Category: First Thursdays — Published:
As art spaces around the world begin to re-open their doors, we’re more excited than ever to collaborate with our neighbouring East End galleries for the August edition of First Thursdays.
This month we partnered with BEERS London, PEER UK, Gallery 46 and Stour Space Gallery who have announced an exciting assembly of painting, photography, live broadcasts and socially-distanced openings.
Following the first round of the Summer Marathon exhibitions featuring Kristina Chan & Itamar Freed, BEERS London return this month with Miles Debas: Thousand Mile Smile.
Inspired by his wife’s pregnancy, the new series of works by American artist Miles Debas looks at the creative power of the human body, using emblematic figurative imagery to illustrate ideas about love, communication and interrelationships between persons, places and things. The works create a type of visual language focusing on the malleability of the body and object.
Titled after one of Debas’ paintings, the show revolves around feelings of separation and connectedness that many have been experiencing at this time. Both the work and the title point to Debas’ effort to manufacture a bit of joy and positivity in order to counteract the stark realities of the moment. He states, ‘I want to present the possibility of optimism’.
BEERS round out their Summer Marathon with Valentin Van der Meulen’s Strip Cities, opening in mid-August.
Running 16 July – 5 September 2020, Alex Urie’s Silo takes over PEER UK with a series of large scale, immersive canvases.
Influenced by Pierre Bonnard’s domestic interiors and Michael Bauer’s frenzied surfaces, Urie’s work invites slow and meditative viewing. He writes, “I approach these canvases like salvaged grounds… Although the work is process-driven, I continue to question how these paintings might function like errant narrative paintings, how they are tied to location, or might begin to be quite instructional or diagrammatic.”
Urie brushes, pours, drumps and floods his untreated canvases and textured surfaces with household and oil paint. Working initially on the reverse side of the final artwork, the pigment seeps through his material, revealing unforeseen images when the piece is finally flipped.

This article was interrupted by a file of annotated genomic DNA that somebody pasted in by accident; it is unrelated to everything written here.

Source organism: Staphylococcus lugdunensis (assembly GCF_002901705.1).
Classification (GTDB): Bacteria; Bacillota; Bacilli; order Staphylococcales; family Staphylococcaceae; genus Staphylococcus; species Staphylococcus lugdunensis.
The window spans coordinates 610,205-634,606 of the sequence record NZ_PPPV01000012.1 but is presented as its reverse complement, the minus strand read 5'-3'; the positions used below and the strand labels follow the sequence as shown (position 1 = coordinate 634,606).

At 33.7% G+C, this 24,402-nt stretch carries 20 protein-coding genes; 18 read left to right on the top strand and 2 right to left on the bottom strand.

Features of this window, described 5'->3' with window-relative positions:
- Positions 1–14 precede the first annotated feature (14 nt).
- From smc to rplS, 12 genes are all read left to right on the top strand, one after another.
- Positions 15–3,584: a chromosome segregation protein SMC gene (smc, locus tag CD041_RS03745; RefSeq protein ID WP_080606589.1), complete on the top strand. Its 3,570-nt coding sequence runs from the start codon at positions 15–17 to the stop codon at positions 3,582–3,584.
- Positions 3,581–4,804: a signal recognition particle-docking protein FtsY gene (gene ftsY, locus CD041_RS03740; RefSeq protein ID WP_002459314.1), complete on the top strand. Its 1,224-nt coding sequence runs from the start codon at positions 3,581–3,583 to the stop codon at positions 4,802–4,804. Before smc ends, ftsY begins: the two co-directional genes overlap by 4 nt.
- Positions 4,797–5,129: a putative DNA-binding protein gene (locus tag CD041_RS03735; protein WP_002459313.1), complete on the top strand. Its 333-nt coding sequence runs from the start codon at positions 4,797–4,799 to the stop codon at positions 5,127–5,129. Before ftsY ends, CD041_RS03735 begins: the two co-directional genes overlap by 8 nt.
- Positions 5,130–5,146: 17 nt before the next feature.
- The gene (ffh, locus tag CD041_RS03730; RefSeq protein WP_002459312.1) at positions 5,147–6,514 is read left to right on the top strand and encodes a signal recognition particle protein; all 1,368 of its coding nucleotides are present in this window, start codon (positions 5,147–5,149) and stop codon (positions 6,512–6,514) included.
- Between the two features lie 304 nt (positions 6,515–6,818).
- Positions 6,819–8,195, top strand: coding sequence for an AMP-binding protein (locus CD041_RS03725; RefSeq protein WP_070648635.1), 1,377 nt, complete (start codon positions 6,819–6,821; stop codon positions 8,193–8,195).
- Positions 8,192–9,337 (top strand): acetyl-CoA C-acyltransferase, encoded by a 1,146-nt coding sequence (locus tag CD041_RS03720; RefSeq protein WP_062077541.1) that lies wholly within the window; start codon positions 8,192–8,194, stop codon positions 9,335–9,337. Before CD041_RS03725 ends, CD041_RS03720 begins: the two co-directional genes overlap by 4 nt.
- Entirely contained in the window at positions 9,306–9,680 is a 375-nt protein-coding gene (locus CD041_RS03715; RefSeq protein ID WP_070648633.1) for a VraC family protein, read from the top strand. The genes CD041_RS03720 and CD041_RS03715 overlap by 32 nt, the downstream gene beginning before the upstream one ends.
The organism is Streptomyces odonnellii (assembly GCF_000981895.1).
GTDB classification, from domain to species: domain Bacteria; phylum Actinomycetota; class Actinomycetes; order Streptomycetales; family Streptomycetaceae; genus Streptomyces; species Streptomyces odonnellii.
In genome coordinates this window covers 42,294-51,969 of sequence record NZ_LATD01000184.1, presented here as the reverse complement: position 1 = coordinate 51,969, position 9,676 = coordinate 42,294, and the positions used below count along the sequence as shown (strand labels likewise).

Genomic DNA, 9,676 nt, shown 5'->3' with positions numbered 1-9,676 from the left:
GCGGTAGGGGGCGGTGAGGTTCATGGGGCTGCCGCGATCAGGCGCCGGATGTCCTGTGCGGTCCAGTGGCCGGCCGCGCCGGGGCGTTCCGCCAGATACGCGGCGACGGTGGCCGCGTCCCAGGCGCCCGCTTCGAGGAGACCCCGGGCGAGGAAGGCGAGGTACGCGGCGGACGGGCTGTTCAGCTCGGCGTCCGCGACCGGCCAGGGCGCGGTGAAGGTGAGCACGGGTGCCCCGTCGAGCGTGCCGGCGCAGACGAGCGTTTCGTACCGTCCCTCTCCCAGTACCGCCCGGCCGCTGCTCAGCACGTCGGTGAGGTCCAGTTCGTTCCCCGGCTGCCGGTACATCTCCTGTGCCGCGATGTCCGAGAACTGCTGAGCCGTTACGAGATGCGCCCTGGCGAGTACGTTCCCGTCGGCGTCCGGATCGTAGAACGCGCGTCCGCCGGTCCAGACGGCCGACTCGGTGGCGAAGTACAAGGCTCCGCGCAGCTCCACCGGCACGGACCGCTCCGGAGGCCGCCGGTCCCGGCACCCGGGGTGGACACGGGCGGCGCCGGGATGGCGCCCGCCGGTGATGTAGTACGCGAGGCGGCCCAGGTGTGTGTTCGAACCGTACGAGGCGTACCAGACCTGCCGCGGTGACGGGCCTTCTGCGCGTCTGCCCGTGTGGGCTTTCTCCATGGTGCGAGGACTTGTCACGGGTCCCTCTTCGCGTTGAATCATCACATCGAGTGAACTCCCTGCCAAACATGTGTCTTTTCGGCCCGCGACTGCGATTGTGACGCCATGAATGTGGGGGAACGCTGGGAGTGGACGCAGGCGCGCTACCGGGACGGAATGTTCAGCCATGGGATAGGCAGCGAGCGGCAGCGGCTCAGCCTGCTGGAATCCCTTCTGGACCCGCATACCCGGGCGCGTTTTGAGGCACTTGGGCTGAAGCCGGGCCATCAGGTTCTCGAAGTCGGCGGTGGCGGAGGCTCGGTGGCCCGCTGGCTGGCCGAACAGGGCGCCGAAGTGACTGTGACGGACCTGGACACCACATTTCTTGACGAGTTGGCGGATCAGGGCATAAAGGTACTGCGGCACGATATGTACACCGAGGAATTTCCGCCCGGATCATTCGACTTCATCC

The artist relishes the relationship between this way of working and that of printmaking or casting techniques, where certain elements of the outcome are unpremeditated. This immersive process suggests that the resulting paintings are purely abstract; however, Urie employs personal photographs and found imagery pulled from such places as Trip Advisor or You Tube, all of which prompt the viewer to pause and take a closer look.
Visit PEER’s website to learn more and familiarise yourself with their health & safety guidelines before visiting. You can see the show in person without booking tomorrow until 8pm.
Throughout lockdown, Gallery 46 have been running a series of live transmissions under the banner, LIMINALITY [START DREAMING]. Curated by Sean McLusky, Bjørn Hatleskog, Kevin Quigley & Martin J Tickner, the series features a selection of new works dealing with such timely themes as incubation, self isolation, modes of liminality, meditation, restrictions and freedom.
This Thursday, 6 August, their 15th transmission, COGNITIVE DISSONANCE, will go live on the gallery’s Instagram and YouTube channels at 6pm BST. This is the final instalment in the programme series and is set to feature 12 live performances taking place throughout the gallery’s four floors.
This Thursday, the multifaceted East End gallery Stour Space presents a solo show of Steve Pulvernis’ work titled The Ever-Changing Past.
Working as a professional photographer during the 1990s, the artist found his calling working with monochrome negatives in his darkroom. This new series of images centres around the street art that features prominently on both old and new architectural sites in Hackney Wick and the Nomadic Community Gardens. With an ever-changing canvas to work with and a wealth of historic sites to capture, Steve crops his square Hasselblad negatives, revealing bold, hand-printed compositions that are emblematic of his photographic practice and love for London’s city scape.